What did Buckminster Fuller invent

The space age futurist

The "Bucky Season" has broken out in New York: The architect, inventor, designer and futurist Richard Buckminster Fuller, who died 25 years ago and who was once celebrated as a visionary and decried as a crank, is on everyone's lips again.

The reason for this are several new publications, a recently advertised $ 100,000 prize for "solving the most pressing problems of mankind", but above all a comprehensive exhibition at the Whitney Museum of American Art that seeks to place Fuller's utopian-bizarre ideas in a new context .

From practical to bizarre
Fuller's most important development, the geodesic dome, is still used today, for example when it comes to emergency shelter after a disaster. He developed a world map that compensated for the distortion caused by the Mercator projection - the polar regions appear enormously enlarged - in the middle of the Depression of the 1930s, he had the idea of ​​a car with minimal fuel consumption and wanted to put a huge glass dome over Manhattan.

Despite his sprawling imagination, R. Buckminster Fuller must today be regarded as a pioneer: He dreamed of a symbiotic connection between nature and technology, the careful use of resources and an even distribution for all inhabitants of the "spaceship earth" - by the way, a term , which Fuller also shaped. "By 1985" all of this could be done, he said in a famous TV appearance.

Repurposed military technology
"Buckminster Fuller: Starting With the Universe", the exhibition at the Whitney Museum, serves on the one hand the nostalgic longing for these space-age dreams, but on the other hand also emphasizes how relevant Fuller's understanding of technology and the environment can be today.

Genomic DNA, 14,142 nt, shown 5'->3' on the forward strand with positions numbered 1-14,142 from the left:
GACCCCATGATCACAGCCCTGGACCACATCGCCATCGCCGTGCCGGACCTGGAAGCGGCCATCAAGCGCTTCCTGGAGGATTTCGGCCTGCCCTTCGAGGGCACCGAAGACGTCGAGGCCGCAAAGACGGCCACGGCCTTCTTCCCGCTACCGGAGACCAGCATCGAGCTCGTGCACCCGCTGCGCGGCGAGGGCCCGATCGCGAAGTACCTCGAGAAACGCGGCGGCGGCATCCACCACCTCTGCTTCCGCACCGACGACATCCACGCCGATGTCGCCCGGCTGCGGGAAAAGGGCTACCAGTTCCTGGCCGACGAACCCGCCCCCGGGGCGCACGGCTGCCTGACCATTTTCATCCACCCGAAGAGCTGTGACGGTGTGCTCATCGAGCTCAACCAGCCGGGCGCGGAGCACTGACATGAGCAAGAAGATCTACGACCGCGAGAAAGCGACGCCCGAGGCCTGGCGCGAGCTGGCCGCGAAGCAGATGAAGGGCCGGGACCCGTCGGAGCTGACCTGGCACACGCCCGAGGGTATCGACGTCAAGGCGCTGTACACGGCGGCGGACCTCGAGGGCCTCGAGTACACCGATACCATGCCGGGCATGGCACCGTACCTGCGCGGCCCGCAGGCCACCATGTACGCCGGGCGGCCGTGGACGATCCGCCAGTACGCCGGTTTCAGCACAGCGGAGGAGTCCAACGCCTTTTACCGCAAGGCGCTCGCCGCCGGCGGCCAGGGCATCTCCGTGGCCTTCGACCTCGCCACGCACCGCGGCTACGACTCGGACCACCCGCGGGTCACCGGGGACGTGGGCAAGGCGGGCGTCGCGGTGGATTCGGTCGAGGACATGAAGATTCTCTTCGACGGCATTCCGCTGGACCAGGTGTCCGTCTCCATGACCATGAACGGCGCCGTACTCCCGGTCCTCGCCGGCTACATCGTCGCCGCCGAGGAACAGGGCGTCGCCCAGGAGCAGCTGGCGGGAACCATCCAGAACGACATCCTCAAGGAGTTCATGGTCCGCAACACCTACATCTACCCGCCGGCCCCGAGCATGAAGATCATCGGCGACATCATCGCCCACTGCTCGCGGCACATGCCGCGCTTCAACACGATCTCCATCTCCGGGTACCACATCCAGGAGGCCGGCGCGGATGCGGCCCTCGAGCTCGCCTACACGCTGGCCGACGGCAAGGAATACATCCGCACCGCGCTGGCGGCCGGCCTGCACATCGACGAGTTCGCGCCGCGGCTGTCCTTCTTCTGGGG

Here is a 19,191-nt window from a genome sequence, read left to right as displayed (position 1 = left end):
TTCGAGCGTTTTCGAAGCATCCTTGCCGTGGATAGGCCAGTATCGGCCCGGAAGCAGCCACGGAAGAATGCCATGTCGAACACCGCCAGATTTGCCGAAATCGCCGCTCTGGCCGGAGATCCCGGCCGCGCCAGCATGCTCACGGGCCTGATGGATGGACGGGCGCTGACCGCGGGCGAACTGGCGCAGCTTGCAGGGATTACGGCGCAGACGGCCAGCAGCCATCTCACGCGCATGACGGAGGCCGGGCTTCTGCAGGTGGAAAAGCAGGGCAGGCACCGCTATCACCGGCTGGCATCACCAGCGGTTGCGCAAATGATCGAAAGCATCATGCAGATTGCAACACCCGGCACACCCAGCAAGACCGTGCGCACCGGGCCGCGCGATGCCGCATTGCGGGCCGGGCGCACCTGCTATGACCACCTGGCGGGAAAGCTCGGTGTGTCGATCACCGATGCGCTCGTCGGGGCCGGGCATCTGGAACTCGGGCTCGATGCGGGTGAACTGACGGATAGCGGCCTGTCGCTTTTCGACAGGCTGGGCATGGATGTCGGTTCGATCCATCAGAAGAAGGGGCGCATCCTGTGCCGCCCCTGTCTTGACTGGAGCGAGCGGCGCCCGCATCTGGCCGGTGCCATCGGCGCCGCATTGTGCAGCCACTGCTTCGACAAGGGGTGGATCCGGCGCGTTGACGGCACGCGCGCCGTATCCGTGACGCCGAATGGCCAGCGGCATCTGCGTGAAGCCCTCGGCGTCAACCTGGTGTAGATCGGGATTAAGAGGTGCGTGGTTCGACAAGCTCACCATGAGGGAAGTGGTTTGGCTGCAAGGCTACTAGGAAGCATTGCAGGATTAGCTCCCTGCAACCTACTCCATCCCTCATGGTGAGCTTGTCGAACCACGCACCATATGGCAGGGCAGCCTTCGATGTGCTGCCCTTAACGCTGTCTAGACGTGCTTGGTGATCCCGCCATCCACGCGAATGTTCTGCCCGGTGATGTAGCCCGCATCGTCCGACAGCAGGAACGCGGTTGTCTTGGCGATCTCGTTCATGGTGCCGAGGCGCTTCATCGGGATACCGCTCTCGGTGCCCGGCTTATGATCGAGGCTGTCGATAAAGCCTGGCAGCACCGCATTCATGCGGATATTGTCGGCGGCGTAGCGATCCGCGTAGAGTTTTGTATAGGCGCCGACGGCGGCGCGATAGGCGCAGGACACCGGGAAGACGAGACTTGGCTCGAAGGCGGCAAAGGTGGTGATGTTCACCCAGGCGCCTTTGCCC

Fuller, who grew up in tranquil Maine, was an army radio operator during World War I. One of his central ideas comes from this period: using technology developed for war purposes for civil purposes.

"Flying saucer" for living
Even the first works in the show, which date from the 1920s, are committed to this idea. Several sketches show the first version of the 4D Lightful Towers residential project; they are lightweight accommodations for aircraft technicians that are docked on zeppelins and should therefore be highly mobile.

The further development of this was the Dymaxion House, a UFO-like hexagonal structure made of a new type of aluminum alloy that could be dismantled, packaged and transported. On almost 100 square meters around a central steel spindle, it offered all the functions of a single-family home - American suburban idyll combined with nomadic mobility.

Only two prototypes
The made-up word "Dymaxion", possibly an abbreviation for "dynamic maximum tension", was invented by Fuller in 1928 by an advertising expert because he was looking for a name to market the company. However, only two prototypes of the Dymaxion House were built. In the absence of financiers, it was never manufactured industrially. After all, Fuller liked the product name so much that he recycled it for a number of other projects.

The Dymaxion House testifies to Fuller's pragmatic and technological approach to the task at hand; his space-age design is just a side effect. Radical aesthetics was not Fuller's first concern, and that made him an outsider among other influential architects of his time.

Famous "Domes"
The Whitney curators also link the American's projects closely to working conditions during the Cold War. While Fuller wanted to make the Dymaxion House available to Siberian workers in the 1930s, after the Second World War he worked for American clients such as Ford and the US Navy.

His post-war utopias were often misused as propaganda. Fuller's geodesic "domes", spherical domes with a substructure of triangles,
Not only appeared in science fiction films, but also served as military bunkers and US trade fair pavilions, for example at world exhibitions in Moscow and Montreal.

Fuller's ideas became even more utopian over time: he wanted to put a huge glass dome over Manhattan and create a green oasis underneath. In similarly constructed bubbles floating in the sea, millions of people were supposed to find a new home away from the overcrowded metropolises.

Fuller tweeted
During his lifetime, the wider public saw him more as a weirdo than a visionary. In view of his pithy, often at the same time naive and far-sighted saying - "Every experience begins and ends - ergo it is finite", "God is a verb" - no wonder.

The Whitney exhibition now processes the extensive pool of quotes in a Web 2.0-compatible manner: Parallel to the exhibition, Fuller's most bizarre sagas are posted on the short message service Twitter.

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